The Clash
That's progress: Paul Simonon repeats Pete Townshend's
1966 guitar trick on an album cover that harks back to
Elvis. Sounds gave the album 2 stars

The ultimate over-rated band. Nobody dares say anything bad about the Clash. But they were only a decent punk band who struggled to live up to the expectations of the music press, who saw in them a band who thoroughly espoused the political ideals of journalists who wanted punk to be a left-wing movement but found it sailing a little too close to the wind of football hooliganism and far-right politics. 

The two clung to each other with increasing desperation, with journalists even forgiving the cod-Caribbean accents when Strummer and the boys tried to become a reggae band because it was the only politically pure genre around. It was as borderline racist as the Kinks' Apeman.

I've got the two-disc 'Best Of' compilation and there are half a dozen killer tracks on it. Six good songs is better than most punk bands could manage (go on, name your top three Buzzcocks songs), but the rest is all fairly ordinary. A 40-minute vinyl Best Of The Clash would be a terrific album. Two CDs is seriously scraping the barrel. The Clash were a good punk band who quickly forgot what they were good at.

Never mind the soubriquet of 'the only band that matters' (a slogan concocted in the marketing department of their record company by Captain Beefheart's bassist), they weren't even the best band of their own time, let alone of all time. The Clash were a triumph of marketing over content.

Led Zeppelin
Britain produced three great, world-conquering heavy rock bands in the late 60s: Deep Purple, Black Sabbath and Led Zeppelin. Purple were without doubt the most musically diverse, while Sabbath created a gothic vibe and inspired so many bands that they must be one of the most influential bands ever. Lester Bangs called them the first Roman Catholic rock band.

So why do Zeppelin get all the adulation now? Even Deep Purple acknowledged that Zep pioneered the heavy rock sound: white boys playing the blues with heavy drums and the bass turned way up, but forty years later who cares who was first? No one listens to Bill Haley these days, and anyway Cream had already done it. 

True, they had a terrific singer and a fine guitarist, but Jimmy Page wasn't any better than Tony Iommi (Sabbath) or Ritchie Blackmore (Purple), and he was far more prone to pretentious noodling than either of them, which was one reason why the post-punk consensus derided Zeppelin more then the other two. Led Zeppelin provided something for those who missed Cream. If Cream hadn't split up, who would have needed Led Zeppelin? And forty years on, why should anyone care?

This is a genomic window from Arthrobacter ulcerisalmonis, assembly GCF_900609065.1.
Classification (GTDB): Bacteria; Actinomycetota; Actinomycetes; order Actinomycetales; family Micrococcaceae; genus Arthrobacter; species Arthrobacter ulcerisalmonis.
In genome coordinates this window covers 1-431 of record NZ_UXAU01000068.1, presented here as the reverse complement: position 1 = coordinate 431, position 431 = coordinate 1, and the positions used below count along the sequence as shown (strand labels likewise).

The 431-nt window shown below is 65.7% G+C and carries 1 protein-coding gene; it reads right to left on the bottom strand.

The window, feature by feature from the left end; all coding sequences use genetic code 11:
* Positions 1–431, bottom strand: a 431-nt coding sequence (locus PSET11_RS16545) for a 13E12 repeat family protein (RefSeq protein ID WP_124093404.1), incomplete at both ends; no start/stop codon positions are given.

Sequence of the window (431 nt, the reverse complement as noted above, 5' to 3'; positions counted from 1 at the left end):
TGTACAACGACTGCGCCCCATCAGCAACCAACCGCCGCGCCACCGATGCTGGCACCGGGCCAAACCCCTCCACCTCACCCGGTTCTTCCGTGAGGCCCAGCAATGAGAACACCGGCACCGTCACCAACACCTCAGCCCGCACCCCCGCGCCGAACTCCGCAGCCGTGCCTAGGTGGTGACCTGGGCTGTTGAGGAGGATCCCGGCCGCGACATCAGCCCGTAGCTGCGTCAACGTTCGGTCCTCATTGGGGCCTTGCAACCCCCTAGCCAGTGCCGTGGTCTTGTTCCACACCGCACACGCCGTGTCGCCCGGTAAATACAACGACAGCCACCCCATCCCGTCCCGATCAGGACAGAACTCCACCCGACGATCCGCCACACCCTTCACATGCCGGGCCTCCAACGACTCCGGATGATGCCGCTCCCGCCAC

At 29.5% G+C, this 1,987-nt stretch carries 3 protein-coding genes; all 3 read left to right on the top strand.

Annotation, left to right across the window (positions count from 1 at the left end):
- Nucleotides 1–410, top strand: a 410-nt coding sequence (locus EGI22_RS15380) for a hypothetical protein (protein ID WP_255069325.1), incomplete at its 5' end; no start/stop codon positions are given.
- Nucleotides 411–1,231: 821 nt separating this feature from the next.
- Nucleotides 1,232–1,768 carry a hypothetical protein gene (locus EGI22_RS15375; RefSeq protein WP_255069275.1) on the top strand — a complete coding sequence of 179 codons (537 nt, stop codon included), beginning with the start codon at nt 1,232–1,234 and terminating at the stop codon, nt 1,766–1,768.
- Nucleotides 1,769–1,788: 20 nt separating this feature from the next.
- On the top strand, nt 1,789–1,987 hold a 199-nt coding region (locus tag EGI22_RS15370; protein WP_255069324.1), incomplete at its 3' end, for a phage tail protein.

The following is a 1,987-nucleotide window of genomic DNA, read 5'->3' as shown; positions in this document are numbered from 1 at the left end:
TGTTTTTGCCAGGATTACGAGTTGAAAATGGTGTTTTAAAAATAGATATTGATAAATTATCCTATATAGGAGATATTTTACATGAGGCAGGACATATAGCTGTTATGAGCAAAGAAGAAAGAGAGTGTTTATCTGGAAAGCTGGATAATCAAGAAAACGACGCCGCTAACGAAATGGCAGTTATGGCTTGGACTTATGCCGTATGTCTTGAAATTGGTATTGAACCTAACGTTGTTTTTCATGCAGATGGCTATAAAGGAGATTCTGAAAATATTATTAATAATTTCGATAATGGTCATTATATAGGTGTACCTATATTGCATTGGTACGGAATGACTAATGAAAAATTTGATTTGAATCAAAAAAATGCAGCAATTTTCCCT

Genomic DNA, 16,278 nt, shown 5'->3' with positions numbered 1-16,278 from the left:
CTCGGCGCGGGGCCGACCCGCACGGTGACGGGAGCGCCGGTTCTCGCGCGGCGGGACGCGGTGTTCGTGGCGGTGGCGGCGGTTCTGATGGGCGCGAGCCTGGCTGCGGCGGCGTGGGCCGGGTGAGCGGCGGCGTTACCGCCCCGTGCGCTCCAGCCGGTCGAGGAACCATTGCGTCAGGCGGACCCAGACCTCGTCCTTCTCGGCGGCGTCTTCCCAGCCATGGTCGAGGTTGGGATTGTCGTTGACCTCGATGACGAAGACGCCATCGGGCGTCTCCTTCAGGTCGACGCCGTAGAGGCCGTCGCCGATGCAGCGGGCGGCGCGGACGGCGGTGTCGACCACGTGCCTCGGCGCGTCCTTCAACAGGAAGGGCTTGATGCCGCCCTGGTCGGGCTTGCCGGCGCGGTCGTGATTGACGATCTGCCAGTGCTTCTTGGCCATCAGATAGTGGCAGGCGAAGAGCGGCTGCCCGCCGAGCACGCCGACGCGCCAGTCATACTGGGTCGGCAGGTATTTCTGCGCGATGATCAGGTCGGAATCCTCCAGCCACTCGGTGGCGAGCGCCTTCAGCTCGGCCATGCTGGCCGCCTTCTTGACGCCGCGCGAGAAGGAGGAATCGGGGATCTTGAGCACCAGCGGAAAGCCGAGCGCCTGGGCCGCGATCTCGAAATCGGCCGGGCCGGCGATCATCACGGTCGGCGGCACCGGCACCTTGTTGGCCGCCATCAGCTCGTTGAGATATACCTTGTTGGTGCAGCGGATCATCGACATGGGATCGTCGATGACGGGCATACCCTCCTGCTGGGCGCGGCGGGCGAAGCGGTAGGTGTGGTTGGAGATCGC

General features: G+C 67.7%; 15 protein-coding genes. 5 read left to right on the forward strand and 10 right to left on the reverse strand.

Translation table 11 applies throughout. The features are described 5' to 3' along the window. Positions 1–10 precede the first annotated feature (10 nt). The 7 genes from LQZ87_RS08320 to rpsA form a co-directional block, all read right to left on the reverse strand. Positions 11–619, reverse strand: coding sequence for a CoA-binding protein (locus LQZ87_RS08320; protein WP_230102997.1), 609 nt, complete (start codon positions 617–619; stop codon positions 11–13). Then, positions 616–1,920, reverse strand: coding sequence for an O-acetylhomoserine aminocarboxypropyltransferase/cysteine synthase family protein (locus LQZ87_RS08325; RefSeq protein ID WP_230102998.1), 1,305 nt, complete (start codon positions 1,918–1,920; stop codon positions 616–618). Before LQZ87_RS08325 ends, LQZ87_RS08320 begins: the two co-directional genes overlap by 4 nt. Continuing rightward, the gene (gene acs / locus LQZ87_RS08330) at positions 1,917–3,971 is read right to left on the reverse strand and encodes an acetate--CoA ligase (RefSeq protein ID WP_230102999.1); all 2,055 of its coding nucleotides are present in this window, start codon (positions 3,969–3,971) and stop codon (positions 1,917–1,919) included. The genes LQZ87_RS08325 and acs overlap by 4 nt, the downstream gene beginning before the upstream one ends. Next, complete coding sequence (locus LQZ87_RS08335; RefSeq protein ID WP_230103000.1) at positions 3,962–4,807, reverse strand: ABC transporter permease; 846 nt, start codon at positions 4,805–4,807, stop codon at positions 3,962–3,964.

Sabbath's gothic influence on later metal makes it understandable why they have heroic status today, even if it took Ozzy appearing on a reality TV show to push them back into the mainstream. Purple were far too interesting and inventive - the crunching riff of Smoke On The Water apart - to be accepted for 21st Century adulation. Led Zeppelin were the epitome of cock-rock: pompous and shallow, with a singer whose main attribute was that he looked and sounded like Roger Daltrey, but without any complex lyrics that would threaten audiences with the peril of thinking.

Despite some great songs, they didn't progress much beyond playing turbo-charged blues and folk, with many of the tunes stolen from earlier artists. Howlin' Wolf had to sue to get royalties for Killing Floor, which Zep renamed the Lemon Song because they'd added a line nicked from Robert Johnson, who by then was too dead to sue. The lovely opening passage of Stairway To Heaven isn't original either, as any fan of Spirit (who Zep supported on their first American tour) will tell you. 

Even by the time of their last good album, Physical Graffiti, they still felt the need to add their own writing credits to In My Time Of Dying, a song that was on Bob Dylan's debut album and was at least thirty years old even then. Maybe living as tax exiles wasn't as lucrative as they'd hoped.

The Kinks
I'm sorry, beyond the horribly racist Apeman mentioned above, I can't think of a bad word to say about the Kinks. Give me time though.